Imagine an ostrich with huge sickle-like claws, long powerful legs and a dinosaur’s toothy grin. Now double its height and give it a taste for flesh.
This is the Dakotaraptor, one of the biggest and likely the freakiest-looking predators to roam the Midwest 66 million years ago.
The newly discovered fossil was described in a study published by the University of Kansas Paleological Institute last week. Fittingly for this massive frankenpredator, the bones were found in a place called the Hell Creek Formation, among South Dakota’s otherworldly badlands.
The Dakotaraptor, a cousin of the turkey-sized velociraptor and an ancestor of modern birds, was one of the largest of its kind, researchers say. The creatures were 17 feet long from nose to tail and their wings — which were largely decorative — extended three feet from their bodies. The only raptor known to grow bigger was the 23-foot Utahraptor, which wrapped up its reign over the western U.S. roughly 60 million years before the Dakotaraptor arrived on the scene.
Like many of its relatives, Dakotaraptor was feathered. The fossils discovered in South Dakota show tiny “quill knobs” on the lower arm bones; in modern birds, those knobs are where feathers attach to the bone. The Dakotaraptor was much too large for flight — fortunately for the rest of its late Cretaceous fellows — but the knobs suggest that it descended from a line that could fly, or was perhaps on its way toward evolving to do so.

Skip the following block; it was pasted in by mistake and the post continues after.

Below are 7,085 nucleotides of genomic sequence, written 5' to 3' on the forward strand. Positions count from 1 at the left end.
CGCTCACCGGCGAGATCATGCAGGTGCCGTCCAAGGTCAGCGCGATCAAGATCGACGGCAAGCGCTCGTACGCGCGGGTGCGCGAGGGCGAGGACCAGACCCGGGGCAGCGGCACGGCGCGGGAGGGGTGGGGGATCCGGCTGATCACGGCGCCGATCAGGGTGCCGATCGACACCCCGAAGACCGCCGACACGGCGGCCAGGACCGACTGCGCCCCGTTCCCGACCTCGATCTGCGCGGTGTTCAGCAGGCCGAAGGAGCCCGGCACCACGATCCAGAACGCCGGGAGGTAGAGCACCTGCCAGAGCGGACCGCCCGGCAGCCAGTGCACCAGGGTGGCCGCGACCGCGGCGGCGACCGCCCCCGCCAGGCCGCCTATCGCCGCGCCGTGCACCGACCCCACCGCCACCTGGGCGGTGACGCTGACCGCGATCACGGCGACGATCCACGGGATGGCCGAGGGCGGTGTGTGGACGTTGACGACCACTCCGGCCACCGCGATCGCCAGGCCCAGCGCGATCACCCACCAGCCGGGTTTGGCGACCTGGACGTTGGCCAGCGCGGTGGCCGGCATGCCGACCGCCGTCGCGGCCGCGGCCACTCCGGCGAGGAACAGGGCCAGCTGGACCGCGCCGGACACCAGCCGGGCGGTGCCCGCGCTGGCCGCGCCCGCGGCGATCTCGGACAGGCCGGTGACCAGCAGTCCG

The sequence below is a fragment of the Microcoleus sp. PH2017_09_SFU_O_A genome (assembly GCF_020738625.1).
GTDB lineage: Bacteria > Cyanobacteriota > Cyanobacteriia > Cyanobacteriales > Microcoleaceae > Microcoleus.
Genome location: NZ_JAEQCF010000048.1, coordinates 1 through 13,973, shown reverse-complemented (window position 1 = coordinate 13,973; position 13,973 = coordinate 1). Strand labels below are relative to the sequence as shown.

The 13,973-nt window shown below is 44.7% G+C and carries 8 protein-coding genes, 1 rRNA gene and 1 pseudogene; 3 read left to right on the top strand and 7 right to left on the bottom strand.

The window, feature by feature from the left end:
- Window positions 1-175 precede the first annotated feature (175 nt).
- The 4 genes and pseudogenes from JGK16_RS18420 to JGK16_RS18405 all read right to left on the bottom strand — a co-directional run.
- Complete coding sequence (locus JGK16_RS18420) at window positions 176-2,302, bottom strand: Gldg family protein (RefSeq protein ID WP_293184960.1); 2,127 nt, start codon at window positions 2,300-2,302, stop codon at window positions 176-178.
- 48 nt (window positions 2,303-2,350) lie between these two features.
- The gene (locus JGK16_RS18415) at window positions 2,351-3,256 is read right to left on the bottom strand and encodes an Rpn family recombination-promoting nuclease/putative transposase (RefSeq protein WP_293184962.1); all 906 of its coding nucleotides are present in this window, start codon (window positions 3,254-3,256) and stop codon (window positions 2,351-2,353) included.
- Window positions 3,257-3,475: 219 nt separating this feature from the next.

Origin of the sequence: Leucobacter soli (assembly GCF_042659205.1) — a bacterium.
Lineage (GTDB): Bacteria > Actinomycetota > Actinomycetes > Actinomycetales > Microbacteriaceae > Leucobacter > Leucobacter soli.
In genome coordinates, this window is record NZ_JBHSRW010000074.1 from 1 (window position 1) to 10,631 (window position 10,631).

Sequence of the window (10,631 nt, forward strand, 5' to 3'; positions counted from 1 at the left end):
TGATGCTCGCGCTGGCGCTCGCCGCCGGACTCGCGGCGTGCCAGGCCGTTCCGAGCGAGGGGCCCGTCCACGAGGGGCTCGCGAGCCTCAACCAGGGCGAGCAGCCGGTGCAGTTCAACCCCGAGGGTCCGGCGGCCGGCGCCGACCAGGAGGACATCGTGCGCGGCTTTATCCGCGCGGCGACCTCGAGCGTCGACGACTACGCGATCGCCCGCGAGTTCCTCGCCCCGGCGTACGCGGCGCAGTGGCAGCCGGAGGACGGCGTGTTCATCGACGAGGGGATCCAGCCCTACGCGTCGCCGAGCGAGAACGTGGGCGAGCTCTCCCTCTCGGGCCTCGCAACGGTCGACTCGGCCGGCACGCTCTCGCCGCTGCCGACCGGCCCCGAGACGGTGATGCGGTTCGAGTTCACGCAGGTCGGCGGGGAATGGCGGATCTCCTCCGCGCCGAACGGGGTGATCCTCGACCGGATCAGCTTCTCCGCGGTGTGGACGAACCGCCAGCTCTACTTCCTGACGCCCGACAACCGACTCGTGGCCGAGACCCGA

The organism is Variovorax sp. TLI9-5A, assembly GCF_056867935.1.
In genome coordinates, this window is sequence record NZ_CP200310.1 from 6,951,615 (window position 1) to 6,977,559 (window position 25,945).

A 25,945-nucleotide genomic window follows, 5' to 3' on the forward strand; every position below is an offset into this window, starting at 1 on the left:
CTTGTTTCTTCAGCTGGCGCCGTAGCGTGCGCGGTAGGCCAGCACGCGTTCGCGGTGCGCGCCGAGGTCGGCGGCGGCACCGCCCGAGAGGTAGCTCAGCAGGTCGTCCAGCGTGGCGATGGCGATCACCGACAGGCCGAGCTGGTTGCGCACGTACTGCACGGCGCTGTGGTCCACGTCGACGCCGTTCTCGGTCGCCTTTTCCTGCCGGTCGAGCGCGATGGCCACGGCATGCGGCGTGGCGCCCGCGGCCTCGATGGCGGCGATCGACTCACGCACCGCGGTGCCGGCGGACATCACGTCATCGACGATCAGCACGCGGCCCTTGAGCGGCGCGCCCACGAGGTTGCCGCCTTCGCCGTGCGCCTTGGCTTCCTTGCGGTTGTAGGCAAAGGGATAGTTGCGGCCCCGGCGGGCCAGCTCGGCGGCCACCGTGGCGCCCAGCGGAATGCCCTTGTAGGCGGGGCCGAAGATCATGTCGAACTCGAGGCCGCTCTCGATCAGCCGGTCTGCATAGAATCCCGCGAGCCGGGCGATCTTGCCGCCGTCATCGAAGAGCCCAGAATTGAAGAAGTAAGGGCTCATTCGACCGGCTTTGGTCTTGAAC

Dakotaraptor is the largest dinosaur ever found with true wings, Discover reported, though its not clear why the species hung onto the large appendages. They may have been used to shield eggs and young from predators, aid with hunting or attract mates, the researchers theorize. Or maybe they just looked intimidating.
Flightlessness aside, the Dakotaraptor would have been a fearsome predator. Its long legs made it a better and faster runner than the other big meat-eater at the time, Tyrannosaurus, and it may have hunted in packs. The dinosaur also boasted claws the size of a human hand.
According to the study’s authors, the Dakotaraptor filled a key niche in the sub-tropical swampy world that was late Cretaceous South Dakota. It was smaller than Tyrannosaurus but larger than most of the other carnivorous critters at the time, and it was built for longer pursuits, meaning it could catch fast-running prey that eluded other predators.
Since the Dakotaraptor fossils date to the very end of the late Cretaceous, the dinosaur likely died during the extinction event that wiped out the Dromaeosauridae (the family of feathered dinosaurs to which it belonged) and about three quarters of all other life on Earth 65 million years ago. Bad news for the Dakotaraptor, but good news for anyone living in South Dakota today.